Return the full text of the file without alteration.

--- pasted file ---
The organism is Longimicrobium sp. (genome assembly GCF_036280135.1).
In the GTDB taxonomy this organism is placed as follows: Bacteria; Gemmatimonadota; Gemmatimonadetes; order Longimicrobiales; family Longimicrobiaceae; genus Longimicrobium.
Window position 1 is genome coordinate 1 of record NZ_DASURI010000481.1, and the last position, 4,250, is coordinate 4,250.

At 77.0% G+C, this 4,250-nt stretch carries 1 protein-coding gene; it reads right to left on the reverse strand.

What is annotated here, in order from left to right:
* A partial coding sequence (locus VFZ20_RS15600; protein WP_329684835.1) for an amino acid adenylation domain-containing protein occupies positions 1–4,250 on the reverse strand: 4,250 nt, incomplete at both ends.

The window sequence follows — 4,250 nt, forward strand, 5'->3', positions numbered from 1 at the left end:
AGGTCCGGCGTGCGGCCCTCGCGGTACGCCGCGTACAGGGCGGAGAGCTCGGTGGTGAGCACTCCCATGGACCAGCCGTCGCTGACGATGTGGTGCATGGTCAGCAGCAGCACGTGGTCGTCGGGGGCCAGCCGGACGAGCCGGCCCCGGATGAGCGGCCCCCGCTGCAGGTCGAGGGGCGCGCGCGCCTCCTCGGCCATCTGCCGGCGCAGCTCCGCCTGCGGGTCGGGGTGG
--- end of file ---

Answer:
The organism is Longimicrobium sp. (genome assembly GCF_036280135.1).
In the GTDB taxonomy this organism is placed as follows: Bacteria; Gemmatimonadota; Gemmatimonadetes; order Longimicrobiales; family Longimicrobiaceae; genus Longimicrobium.
Window position 1 is genome coordinate 1 of record NZ_DASURI010000481.1, and the last position, 4,250, is coordinate 4,250.

At 77.0% G+C, this 4,250-nt stretch carries 1 protein-coding gene; it reads right to left on the reverse strand.

What is annotated here, in order from left to right:
* A partial coding sequence (locus VFZ20_RS15600; protein WP_329684835.1) for an amino acid adenylation domain-containing protein occupies positions 1–4,250 on the reverse strand: 4,250 nt, incomplete at both ends.

The window sequence follows — 4,250 nt, forward strand, 5'->3', positions numbered from 1 at the left end:
AGGTCCGGCGTGCGGCCCTCGCGGTACGCCGCGTACAGGGCGGAGAGCTCGGTGGTGAGCACTCCCATGGACCAGCCGTCGCTGACGATGTGGTGCATGGTCAGCAGCAGCACGTGGTCGTCGGGGGCCAGCCGGACGAGCCGGCCCCGGATGAGCGGCCCCCGCTGCAGGTCGAGGGGCGCGCGCGCCTCCTCGGCCATCTGCCGGCGCAGCTCCGCCTGCGGGTCGGGGTGG